However, the PBNs generated by the above algorithm depends on the initial guess and is not unique. A heuristic method is then proposed for generating PBNs from a given transition probability matrix. Unique solution can be obtained in this case. Moreover, these algorithms are able to recover the dominated BNs and therefore the major structure of the network.
To further evaluate the feasible solutions, a maximum entropy approach is proposed using entropy as a measure of the fitness. Newton’s method in conjunction with the CG method is then applied to solving the inverse problem. The convergence rate of the proposed method is demonstrated. Numerical examples are also given to demonstrate the effectiveness of our proposed method.
Another important problem is to find the optimal control policy for a PBN so as to avoid the network from entering into undesirable states. By applying external control, the network is desired to enter into some state within a few time steps. For PBN CONTROL, people propose to find a control sequence such that the network will terminate in the desired state with a maximum probability. Also, the problem of minimizing the maximum cost is considered. Integer linear programming (ILP) and dynamic programming (DP) in conjunction with hard constraints are then employed to solve the above problems. Numerical experiments are given to demonstrate the effectiveness of our algorithms. A hardness result is demonstrated and suggests that PBN CONTROL is harder than BN CONTROL. In addition, deciding the steady state probability in PBN for a specified global state is demonstrated to be NPhard.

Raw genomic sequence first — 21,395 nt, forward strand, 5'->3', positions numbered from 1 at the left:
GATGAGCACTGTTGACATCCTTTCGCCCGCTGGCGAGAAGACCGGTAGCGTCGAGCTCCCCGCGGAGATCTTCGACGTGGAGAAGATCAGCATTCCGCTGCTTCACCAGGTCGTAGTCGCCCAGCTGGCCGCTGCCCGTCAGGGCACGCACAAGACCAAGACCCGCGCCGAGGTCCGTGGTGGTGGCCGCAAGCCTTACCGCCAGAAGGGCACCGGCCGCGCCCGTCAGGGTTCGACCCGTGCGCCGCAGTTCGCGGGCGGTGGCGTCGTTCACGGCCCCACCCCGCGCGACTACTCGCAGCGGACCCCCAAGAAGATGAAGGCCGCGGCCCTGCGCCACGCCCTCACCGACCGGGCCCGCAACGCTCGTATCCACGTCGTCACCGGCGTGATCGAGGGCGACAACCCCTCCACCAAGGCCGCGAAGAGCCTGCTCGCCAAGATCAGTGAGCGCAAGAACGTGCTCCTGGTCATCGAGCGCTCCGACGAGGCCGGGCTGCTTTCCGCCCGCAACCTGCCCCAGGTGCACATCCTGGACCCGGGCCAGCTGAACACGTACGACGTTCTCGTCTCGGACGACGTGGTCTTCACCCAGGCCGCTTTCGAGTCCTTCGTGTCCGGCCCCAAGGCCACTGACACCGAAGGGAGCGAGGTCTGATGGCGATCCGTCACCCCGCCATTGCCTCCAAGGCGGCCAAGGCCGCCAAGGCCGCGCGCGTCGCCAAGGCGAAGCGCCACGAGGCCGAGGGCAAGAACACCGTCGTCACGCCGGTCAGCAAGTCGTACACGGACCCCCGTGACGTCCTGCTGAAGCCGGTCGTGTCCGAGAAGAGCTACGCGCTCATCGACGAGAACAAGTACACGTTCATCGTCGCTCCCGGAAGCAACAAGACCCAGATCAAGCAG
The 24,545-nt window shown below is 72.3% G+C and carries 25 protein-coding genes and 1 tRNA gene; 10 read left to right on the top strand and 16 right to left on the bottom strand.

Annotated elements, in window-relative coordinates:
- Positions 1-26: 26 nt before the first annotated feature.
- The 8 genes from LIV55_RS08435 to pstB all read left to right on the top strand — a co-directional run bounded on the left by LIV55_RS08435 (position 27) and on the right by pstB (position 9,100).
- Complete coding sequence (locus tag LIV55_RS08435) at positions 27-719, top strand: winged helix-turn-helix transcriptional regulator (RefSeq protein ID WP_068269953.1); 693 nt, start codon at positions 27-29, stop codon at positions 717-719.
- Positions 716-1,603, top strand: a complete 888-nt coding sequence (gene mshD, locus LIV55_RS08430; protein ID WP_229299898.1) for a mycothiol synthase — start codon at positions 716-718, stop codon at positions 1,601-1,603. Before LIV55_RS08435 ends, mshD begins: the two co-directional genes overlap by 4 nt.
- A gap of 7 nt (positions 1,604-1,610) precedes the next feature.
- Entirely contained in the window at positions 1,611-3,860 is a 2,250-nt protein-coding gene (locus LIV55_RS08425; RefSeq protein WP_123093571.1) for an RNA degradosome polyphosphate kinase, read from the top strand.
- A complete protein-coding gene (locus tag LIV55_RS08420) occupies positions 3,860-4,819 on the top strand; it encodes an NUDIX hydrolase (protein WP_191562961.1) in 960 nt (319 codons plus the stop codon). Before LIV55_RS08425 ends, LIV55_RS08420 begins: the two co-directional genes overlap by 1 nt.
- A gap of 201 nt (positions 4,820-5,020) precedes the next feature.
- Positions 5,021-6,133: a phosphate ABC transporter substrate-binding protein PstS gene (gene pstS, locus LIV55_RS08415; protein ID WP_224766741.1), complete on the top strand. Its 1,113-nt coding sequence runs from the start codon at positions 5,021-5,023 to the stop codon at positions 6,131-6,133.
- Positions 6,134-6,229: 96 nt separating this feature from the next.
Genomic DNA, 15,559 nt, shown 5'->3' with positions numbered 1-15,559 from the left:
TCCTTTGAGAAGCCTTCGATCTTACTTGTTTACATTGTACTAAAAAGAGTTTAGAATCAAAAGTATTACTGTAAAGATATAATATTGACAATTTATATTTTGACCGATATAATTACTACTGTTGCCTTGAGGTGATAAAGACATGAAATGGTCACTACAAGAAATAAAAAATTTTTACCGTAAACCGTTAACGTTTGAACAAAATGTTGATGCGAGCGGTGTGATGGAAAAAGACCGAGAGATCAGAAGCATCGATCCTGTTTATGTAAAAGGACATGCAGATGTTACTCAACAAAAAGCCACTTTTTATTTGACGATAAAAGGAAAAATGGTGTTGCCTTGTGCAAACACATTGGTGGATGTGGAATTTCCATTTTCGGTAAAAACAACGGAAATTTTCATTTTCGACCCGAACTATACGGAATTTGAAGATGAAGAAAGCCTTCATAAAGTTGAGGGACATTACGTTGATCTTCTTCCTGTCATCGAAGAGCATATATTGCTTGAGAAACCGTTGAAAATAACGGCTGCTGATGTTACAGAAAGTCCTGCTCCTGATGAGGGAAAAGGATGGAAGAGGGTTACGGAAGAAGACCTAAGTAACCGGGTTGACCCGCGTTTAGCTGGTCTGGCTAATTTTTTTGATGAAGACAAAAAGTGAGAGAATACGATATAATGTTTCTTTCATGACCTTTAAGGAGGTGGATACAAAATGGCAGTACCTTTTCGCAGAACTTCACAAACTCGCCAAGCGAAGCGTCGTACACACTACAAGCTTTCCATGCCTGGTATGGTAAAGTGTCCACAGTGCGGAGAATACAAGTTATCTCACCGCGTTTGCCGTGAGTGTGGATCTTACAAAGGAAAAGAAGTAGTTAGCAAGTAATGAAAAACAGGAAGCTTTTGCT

However, due to the high computational complexity of PBNs, DP method is computationally inefficient for a large size network. Inspired by the state reduction strategies studied in [86], the DP method in conjunction with state reduction approach is then proposed to reduce the computational cost of the DP method. Numerical examples are given to demonstrate both the effectiveness and the efficiency of our proposed method. / published_or_final_version / Mathematics / Doctoral / Doctor of Philosophy

36 
Computer aided synthesis of memoryless logic circuits.Cerny, Eduard. January 1971 (has links)
No description available.

37 
An efficient algorithm for extracting Boolean functions from linear threshold gates, and a synthetic decompositional approach to extracting Boolean functions from feedforward neural networks with arbitrary transfer functionsPeh, Lawrence T. W. January 2000 (has links)